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Author Topic: Minimalist landscapes  (Read 6064 times)
feppe
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« on: July 26, 2010, 01:12:07 PM »
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I recently started a new project shooting simple landscapes - although I think I should call them minimalist so they won't get offended.

Please note they are also part of my ongoing War Against Rule Of Thirds.

Here first three. Any constructive positive and especially negative critique welcomed. I'll get my head filled with the positive and ignore the negative.
« Last Edit: July 26, 2010, 01:17:54 PM by feppe » Logged

Phil Indeblanc
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« Reply #1 on: July 26, 2010, 01:20:03 PM »
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Quote from: feppe


they are tranquil. I can see it covering a wall for a mood set.  As much as the 1/3 rule works, a rule is just a boundry. If you don't step out the boundry, you will never make your own rules.
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stamper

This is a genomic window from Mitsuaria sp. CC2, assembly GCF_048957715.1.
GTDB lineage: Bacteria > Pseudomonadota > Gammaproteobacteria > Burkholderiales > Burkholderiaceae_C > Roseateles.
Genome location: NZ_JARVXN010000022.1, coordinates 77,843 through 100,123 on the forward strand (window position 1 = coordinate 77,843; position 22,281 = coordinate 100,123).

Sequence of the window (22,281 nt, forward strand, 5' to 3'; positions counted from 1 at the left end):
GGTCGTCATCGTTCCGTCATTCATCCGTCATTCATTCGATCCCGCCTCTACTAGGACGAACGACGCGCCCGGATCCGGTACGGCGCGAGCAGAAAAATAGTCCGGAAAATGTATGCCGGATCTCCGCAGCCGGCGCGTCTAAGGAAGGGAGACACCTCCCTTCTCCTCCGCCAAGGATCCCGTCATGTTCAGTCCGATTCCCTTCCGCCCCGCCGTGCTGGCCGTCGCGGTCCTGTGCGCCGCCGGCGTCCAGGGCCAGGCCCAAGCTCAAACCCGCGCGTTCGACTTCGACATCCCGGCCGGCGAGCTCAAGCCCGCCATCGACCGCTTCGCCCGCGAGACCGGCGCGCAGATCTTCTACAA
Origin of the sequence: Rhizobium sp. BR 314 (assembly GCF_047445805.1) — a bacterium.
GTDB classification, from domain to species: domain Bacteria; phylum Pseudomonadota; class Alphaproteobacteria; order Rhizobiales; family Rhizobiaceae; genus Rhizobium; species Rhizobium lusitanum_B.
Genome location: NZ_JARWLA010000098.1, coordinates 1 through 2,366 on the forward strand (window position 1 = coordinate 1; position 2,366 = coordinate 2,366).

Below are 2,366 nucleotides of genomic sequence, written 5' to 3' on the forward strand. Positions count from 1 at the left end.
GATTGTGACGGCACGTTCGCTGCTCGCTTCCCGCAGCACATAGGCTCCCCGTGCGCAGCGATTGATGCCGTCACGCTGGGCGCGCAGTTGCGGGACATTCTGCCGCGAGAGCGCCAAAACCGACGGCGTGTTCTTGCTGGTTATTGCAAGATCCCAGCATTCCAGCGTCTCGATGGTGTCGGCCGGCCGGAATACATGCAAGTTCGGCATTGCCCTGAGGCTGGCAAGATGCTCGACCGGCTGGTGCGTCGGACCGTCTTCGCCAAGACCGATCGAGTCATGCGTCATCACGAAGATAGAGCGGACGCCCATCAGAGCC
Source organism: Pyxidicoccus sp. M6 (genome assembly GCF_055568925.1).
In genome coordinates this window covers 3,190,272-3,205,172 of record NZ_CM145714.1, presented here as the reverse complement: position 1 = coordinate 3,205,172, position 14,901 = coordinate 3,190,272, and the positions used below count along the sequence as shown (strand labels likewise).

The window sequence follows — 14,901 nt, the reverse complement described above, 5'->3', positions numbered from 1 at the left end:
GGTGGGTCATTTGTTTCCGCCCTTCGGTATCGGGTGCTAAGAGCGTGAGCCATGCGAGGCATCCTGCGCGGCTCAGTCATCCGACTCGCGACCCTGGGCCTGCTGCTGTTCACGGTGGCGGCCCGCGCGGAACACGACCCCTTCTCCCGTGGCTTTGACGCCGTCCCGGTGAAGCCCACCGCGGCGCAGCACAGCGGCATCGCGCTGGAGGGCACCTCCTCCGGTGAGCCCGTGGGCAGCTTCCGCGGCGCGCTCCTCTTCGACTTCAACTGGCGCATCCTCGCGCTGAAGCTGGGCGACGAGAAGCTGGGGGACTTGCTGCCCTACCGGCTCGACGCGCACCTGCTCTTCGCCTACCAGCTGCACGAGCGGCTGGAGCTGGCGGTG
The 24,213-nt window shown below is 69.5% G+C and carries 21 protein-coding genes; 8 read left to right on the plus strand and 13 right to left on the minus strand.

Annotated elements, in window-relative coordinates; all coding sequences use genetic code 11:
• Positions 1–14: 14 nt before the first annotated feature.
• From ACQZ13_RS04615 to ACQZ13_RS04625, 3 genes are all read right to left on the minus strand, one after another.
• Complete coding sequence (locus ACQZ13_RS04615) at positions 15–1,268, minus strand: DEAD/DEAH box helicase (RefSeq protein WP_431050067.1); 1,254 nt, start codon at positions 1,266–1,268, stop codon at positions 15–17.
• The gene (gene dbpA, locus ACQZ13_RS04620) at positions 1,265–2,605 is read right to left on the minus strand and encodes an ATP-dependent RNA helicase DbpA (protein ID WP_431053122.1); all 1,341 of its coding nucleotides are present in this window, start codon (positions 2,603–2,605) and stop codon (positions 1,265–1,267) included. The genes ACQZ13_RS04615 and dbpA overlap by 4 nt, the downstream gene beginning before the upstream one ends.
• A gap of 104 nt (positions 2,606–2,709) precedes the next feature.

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« Reply #2 on: July 27, 2010, 03:12:18 AM »
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You should just go ahead and shoot without waging war! A pacifist approach. If it pleases you then that is what counts. If you are confident in your own ability and tastes then if someone criticizes your image then you can safely ignore them? You don't need to battle against them. Number 1 and 3 are nicely balanced compositions - imo - and prove your point.
« Last Edit: July 27, 2010, 03:14:08 AM by stamper » Logged

John R Smith
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« Reply #3 on: July 27, 2010, 03:29:32 AM »
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Feppe

I like your pictures. I do quite similar things in B/W, very often. But I don't understand your "war".

If we take frame #1, the pathway through the crop (which is our leading-line) falls on 1/3 in from the left. And the horizon line may be below the third, but actually the real tonal transition is the light sky immediately above the horizon, which is also 1/3 from the bottom of the frame. So this picture is in fact a very good example of the so-called "rule" of thirds.

John
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« Reply #4 on: July 27, 2010, 04:43:50 AM »
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I use to be bothered by those rules before, then I just grew tired of it.
Soon enough, you'll be tired of this war of yours as well.
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Chairman Bill
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« Reply #5 on: July 27, 2010, 04:51:27 AM »
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I like the way that you've split the second one into thirds. You've got the foreground with the mountains taking up the lower third, then that strip of blue sky deliniating the split between the top & middle third.
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« Reply #6 on: July 27, 2010, 10:53:07 AM »